Felix Salmon

Counterparties

Does Mexico make more from illegal drugs than it does from oil? I’d love to see where these numbers are coming from — Reuters

Where we went wrong in housing

Go read this interview with Steve Waldman, one of the econoblogosphere’s most thoughtful and intelligent writers. Here he is on the morals of walking away from your mortgage:

Moral hazard datapoint of the day

In order to believe that there was a connection between moral hazard and the financial crisis, says Jim Surowiecki,

More NYT paywall math

Gabriel Snyder does his own math, and comes to exactly the same conclusion as both me and Erick Schonfeld: optimistically speaking, the NYT is likely to make no more than about $35 million a year from a nytimes.com paywall — a small fraction of its digital advertising revenues. Has anybody come up with a bigger number than that?

Who values big banks?

The Epicurean Dealmaker has some stern words for those — Andrew Ross Sorkin springs to mind — who would say that there are some things only big banks can do:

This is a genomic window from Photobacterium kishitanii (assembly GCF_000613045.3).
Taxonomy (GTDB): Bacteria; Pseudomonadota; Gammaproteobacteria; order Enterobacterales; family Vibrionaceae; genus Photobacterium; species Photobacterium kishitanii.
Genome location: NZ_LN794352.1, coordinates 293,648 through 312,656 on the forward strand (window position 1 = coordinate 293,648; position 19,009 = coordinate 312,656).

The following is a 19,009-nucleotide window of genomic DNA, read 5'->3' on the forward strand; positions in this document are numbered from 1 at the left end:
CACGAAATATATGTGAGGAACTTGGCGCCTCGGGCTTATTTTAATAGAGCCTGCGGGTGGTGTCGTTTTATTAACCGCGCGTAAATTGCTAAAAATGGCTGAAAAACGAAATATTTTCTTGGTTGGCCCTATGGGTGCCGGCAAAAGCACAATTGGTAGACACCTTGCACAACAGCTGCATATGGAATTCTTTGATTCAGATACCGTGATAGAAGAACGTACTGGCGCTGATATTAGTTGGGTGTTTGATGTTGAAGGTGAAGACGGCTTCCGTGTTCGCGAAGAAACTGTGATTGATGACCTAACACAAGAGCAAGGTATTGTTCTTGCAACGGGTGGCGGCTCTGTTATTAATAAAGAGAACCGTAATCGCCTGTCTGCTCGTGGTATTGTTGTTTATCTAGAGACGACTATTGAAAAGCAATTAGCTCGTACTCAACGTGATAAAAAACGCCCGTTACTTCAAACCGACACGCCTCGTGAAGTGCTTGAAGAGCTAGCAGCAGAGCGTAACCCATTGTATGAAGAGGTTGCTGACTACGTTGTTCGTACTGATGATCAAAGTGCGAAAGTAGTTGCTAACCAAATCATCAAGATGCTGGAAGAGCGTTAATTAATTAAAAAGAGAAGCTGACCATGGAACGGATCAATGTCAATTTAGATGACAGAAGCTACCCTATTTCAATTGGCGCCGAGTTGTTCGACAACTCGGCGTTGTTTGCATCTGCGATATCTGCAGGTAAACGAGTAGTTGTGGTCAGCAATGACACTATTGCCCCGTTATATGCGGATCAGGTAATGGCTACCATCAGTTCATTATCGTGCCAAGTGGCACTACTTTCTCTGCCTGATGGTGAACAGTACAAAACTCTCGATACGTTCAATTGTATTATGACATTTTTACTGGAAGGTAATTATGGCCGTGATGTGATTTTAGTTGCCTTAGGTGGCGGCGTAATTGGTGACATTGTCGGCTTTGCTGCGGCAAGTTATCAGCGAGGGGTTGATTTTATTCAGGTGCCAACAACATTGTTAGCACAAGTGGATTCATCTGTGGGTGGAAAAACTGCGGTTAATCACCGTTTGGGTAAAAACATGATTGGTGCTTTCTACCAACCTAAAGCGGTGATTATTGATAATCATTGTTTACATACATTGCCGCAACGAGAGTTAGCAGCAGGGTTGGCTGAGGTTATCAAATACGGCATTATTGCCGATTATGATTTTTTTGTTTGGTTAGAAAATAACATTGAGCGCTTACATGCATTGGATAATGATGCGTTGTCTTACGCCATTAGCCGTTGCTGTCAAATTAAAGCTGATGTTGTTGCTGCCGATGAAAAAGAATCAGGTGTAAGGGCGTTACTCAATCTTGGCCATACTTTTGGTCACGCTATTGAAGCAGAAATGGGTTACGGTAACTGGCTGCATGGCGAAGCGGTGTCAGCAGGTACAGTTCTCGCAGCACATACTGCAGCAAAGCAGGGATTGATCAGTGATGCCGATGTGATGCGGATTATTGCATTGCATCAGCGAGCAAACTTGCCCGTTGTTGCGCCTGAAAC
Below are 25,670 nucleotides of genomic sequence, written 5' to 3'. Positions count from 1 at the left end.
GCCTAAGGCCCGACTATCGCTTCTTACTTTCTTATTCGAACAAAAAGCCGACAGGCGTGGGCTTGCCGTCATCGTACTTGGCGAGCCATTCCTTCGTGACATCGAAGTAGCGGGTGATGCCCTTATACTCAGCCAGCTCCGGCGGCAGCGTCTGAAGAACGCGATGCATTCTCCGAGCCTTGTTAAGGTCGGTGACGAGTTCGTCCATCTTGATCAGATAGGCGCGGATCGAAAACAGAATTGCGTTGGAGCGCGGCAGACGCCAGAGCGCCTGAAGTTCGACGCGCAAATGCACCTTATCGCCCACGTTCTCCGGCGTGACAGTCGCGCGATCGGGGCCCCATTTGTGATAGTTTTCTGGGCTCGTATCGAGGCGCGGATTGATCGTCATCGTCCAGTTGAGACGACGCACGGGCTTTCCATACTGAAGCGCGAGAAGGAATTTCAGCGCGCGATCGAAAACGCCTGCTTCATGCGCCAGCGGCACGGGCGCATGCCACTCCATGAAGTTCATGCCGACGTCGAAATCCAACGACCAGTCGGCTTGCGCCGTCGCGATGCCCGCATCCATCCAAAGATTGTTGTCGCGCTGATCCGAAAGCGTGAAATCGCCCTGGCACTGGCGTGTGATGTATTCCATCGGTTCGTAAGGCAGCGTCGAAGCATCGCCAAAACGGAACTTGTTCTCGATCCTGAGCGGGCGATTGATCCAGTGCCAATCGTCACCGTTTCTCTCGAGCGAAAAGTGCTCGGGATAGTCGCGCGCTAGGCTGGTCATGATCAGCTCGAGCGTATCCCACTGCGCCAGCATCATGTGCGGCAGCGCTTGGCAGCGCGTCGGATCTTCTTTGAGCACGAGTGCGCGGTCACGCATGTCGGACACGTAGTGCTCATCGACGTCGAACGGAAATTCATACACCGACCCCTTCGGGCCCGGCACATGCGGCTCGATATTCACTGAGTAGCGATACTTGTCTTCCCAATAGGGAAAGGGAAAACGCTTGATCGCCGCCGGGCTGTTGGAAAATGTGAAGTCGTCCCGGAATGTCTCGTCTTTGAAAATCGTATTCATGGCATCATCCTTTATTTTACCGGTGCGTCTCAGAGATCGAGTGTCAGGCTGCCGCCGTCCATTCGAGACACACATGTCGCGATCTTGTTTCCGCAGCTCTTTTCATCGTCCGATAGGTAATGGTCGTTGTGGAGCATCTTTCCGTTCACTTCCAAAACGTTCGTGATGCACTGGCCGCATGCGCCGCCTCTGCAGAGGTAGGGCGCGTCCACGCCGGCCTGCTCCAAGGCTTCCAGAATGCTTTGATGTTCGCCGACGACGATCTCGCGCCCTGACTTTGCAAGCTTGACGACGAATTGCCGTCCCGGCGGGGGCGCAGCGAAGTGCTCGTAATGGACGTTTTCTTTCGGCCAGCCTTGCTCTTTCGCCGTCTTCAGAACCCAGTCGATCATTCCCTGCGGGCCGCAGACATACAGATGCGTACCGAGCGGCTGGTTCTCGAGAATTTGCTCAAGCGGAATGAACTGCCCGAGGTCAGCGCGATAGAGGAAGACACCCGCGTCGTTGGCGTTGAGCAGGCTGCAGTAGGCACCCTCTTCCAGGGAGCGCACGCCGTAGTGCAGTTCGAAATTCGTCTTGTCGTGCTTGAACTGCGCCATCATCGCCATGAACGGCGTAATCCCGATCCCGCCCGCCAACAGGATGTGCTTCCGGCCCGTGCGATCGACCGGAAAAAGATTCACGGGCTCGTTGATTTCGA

A big change at Lending Club

Lending Club CEO Renaud Laplanche said something very interesting in his response to my most recent post on peer-to-peer lending. “Currently, the platform is ‘demand constrained”, meaning that we have more investors willing to invest in these loans than loans available,’ he wrote.

The US and UK regulators try to play better together

There’s a lot of blame to go round for the chaotic implosion of Lehman Brothers in September 2008. But very high up the list is the utter lack of communication and cooperation between authorities in the US and the UK: while panicked all-nighters were being pulled at the New York Fed offices, no one attempted to bring the Brits into the loop until it was too late. And given that the only solution was an acquisition by a British bank — Barclays — the failure to have UK regulators on board proved fatal.

Is the NYT meter really a navigation fee?

Jay Rosen says he’s “uncommitted” in terms of passing judgment on the NYT metering plan, but the broad outlines of his take seem clear: insofar as it’s a metering plan as that term is commonly understood, it’s not a good idea. But it isn’t, and we still don’t really understand what it is, so it’s still too early to judge.

A closer look at the Volcker rule

There are two big questions overhanging the Volcker/Obama announcement yesterday: will it be enacted, and if it is, will it make any difference.